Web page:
Unexplained Mysteries of The Herbert Schirmer Abduction
Summary: Twenty-two-year-old policeman Herbert Schirmer would have a bizarre experience on December 3, 1976. While making his normal patrol rounds in Ashland, Nebraska, he saw what appeared to be red lights atop a large truck. He had checked locations along Highway 6, and just hit the intersection of two highways, 6 and 63, when he saw the red lights. He would get a closer look.
Herbert Schirmer was a young, 22 year-old patrolman making the usual rounds. The streets were pretty much empty, the local businesses were all closed. Everyone was tucked in beds covered in blankets. He passed by the only open business this late at night, a gas station on highway 6. There were, as usual, no customers. He then noticed something odd in the distance. It looked like red lights flashing upon a large truck. Was it an ambulance? A tow truck? What had happened? He drove down highway 63 until he came upon the scene with his headlights now flicked on to high beam. It was definitely not a truck.
The red lights he had seen flashing were coming from oval-shaped portholes cut into what appeared to be a metallic, oval-shaped object that was hovering about eight feet above the road's surface. Patrolman Schirmer noted that the object appeared to be made of aluminum, had a small walkway around it, and below, some sort of landing gear. Getting ready to call in the incident, the object rose up with flames shooting out the bottom end and then it suddenly swooshed right over his patrol car. He looked out his window and in his mirrors but noted that the object was so fast, he did not know where it went. Deciding not to call it in, but because of what he saw, he returned to the police station.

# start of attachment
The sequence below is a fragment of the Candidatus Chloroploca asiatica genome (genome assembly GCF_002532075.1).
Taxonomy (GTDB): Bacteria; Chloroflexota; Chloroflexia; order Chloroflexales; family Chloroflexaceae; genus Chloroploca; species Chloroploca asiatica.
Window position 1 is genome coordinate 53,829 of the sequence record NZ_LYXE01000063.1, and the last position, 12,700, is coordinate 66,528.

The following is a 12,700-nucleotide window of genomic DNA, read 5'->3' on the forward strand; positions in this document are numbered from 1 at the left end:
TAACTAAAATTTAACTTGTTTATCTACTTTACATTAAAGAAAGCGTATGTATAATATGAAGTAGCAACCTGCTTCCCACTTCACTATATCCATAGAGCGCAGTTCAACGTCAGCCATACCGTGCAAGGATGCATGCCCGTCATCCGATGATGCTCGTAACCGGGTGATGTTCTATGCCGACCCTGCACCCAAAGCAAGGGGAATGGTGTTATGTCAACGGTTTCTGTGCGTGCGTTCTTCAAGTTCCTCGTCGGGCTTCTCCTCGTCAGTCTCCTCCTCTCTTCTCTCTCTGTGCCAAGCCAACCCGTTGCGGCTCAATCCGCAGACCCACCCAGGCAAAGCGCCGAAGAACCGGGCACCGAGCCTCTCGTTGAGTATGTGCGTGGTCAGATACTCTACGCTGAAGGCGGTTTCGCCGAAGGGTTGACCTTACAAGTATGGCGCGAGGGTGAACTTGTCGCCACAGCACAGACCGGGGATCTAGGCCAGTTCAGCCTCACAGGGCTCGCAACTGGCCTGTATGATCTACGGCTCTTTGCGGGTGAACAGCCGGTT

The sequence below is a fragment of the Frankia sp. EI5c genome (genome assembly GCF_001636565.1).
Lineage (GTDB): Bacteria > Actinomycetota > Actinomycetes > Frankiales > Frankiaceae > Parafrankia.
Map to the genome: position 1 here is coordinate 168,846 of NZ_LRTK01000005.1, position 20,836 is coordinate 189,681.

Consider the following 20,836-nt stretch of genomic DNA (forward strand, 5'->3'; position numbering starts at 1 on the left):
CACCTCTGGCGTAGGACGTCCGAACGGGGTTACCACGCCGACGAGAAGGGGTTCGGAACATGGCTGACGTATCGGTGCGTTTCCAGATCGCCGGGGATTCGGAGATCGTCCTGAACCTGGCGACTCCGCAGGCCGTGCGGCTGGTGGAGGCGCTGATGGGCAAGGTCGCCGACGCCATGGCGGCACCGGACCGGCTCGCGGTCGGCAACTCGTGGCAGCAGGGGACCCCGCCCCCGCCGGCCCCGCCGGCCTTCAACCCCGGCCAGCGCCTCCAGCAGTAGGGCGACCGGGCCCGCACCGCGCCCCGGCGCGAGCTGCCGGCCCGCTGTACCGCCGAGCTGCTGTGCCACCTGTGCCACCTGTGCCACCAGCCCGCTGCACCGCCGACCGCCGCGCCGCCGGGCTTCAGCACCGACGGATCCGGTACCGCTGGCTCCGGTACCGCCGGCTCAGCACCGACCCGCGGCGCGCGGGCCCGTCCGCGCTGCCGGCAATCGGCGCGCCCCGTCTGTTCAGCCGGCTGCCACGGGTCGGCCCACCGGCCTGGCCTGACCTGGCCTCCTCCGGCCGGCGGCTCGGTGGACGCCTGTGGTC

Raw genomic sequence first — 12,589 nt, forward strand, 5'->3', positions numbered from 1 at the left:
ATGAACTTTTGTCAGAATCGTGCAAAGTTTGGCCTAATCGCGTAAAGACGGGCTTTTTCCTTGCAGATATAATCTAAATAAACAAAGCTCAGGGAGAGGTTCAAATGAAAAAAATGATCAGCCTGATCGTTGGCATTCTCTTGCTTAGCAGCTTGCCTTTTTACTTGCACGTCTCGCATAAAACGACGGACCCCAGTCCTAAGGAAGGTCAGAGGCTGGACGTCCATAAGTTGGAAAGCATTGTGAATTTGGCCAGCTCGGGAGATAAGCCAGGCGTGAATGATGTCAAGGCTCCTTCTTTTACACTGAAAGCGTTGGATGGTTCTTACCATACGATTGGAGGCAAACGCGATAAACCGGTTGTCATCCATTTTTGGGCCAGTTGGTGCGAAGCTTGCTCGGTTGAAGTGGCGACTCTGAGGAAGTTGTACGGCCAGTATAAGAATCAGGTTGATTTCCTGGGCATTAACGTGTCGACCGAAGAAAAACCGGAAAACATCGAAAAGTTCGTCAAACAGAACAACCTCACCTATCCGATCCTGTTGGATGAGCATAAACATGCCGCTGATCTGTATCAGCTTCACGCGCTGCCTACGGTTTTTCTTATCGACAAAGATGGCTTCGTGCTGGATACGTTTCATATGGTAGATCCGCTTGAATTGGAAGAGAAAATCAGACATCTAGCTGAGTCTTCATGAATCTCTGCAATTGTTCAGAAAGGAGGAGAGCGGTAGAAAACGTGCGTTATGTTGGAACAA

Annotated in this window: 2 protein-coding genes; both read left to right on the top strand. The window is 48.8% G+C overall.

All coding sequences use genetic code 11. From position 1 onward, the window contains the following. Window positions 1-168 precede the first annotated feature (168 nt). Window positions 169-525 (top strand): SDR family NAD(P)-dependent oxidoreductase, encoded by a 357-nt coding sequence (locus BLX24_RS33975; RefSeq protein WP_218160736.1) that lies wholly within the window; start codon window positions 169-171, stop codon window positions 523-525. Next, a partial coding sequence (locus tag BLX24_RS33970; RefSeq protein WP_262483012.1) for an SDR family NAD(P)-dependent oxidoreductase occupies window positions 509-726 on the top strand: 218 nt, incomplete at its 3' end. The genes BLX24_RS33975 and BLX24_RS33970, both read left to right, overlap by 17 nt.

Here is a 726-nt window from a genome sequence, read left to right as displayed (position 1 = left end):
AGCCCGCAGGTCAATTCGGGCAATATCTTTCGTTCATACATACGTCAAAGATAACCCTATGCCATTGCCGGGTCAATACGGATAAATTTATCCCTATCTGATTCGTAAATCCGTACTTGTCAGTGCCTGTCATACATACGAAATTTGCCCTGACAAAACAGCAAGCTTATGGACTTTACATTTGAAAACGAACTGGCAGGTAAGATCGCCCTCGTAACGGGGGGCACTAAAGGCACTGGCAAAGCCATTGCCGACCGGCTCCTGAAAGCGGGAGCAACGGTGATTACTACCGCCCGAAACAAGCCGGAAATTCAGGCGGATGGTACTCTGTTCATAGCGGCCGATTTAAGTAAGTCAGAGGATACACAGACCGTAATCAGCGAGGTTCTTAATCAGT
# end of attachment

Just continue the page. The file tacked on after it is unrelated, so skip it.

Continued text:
He drove back and within minutes arrived at the station to make his report. He glanced at the station clock to note the time. It was 3AM and he was baffled that it took him, what he believed to be mere minutes to arrive back at the station, yet, all the clocks indicated time had passed. In his report, he indicated he saw what he believed to be a flying saucer. After his brief report was written up he noted that there was a red welt on his neck, he developed a severe headache and was feeling ill.
He decided that he would not return back to duty until the next day. Months passed and word got to the US Airforce that a patrolman had seen a flying saucer and that his eye-witness testimony was valid. The Condon Commission at the University of Colorado, who was tasked at the time to investigate and mostly discredit UFO reports asked him to come to Boulder Colorado to retell his UFO encounter.
On February 13, 1968, after being interrogated by several officials, the patrolman was asked to undergo hypnosis under the guidance of Wyoming University psychologist Leo Sprinkle.eo Sprinkle of the University of Wyoming. Under hypnosis, Schirmer recalled that, after he stopped his car near the object, the engine died and his radio went silent. A white object emerged from the craft and seemed to communicate mentally with him, preventing him from drawing his gun as he attempting to do.